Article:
We all live with anxiety and stress. None of us are immune to the impact that changes in our environment, society, economy, culture and families have in our lives. Nor can we ignore the stress that comes from our own ever-increasing expectations about how to live and what we believe we must have in order to be happy: A house, car, husband/wife, children, good paying job, education, vacations every year, nice clothes, lots of friends and the list goes on. It is not the desire to meet these standards that causes stress; instead, it arises from our constant negative appraisal of ourselves that tells us we will fail. Fear is created from our imagination that is predicting the future.
Anxiety and stress are actually very important human responses that help us survive in times of danger. They are normal adaptive responses that everyone has when faced with uncertainty and fear. For example, we all feel anxious when our car starts sliding down a slippery road or when we are unexpectedly asked to meet with our boss. In these and many other daily situations, our minds sense danger. Our imagination is now predicting a possible future outcome. This then sends a signal from our brains to our bodies to respond: Fight, Flight or Freeze.
The Fight, Flight or Freeze response is our bodyís natural alarm system that tells us to respond! If we are walking alone at night and someone is following us our bodies send the alarm telling us we have three options: we turn around, puff out our chest and face the person head on (fight), we run as fast as we can to get away (flight) or we stop, jump behind a bush, hide and wait for the person to pass by (freeze). In all three responses, our bodies go through some major changes:
You may now be catching on to how these physical responses to stress can also happen when we are not actually facing danger. Perceiving danger that doesnít really exist brings on what we call anxiety or stress response. When this response is left unattended over a period of time (called cumulative stress) and becomes overactive (like an overly sensitive smoke alarm system in our bodies), we risk creating what is called an anxiety disorder. All of the symptoms described above are symptoms of anxiety disorders.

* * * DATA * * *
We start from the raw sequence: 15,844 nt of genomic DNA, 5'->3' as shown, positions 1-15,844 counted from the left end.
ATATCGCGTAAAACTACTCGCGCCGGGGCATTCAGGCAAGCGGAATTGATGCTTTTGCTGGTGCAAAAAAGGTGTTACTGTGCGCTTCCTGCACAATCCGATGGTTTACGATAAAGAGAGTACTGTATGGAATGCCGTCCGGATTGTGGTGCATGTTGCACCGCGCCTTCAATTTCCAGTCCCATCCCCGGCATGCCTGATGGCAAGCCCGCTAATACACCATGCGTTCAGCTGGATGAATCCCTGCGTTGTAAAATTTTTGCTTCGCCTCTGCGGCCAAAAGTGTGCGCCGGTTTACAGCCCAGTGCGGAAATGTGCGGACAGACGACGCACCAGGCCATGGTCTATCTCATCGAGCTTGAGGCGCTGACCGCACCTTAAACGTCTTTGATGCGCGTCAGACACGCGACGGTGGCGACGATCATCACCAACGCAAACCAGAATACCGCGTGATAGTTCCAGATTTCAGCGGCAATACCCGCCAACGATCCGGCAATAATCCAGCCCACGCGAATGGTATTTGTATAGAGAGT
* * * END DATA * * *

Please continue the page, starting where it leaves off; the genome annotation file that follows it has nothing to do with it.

Anxiety disorders include panic attacks, phobias, generalized anxiety disorder, obsessive-compulsive disorder, post-traumatic stress disorder (PTSD) and social anxiety disorder.
Anxiety disorders are common in todayís world where one in ten suffer. It is exhausting, uncomfortable and may significantly interfere with our lives and relationships. If this is you, it may be time for change.
If you believe your stress response has become a problem, itís time to seek out counselling to address it. The sooner you understand how your mind perceives danger and how that perception impacts your stress response, you can gain control and begin to manage your stresses. Assessment, cognitive behavioral therapy (CBT), hypnotherapy and mind-body awareness strategies are all proven effective in the treatment of anxiety.
Call Dr. Eva Helpard today for a counselling appointment: 250-808-2054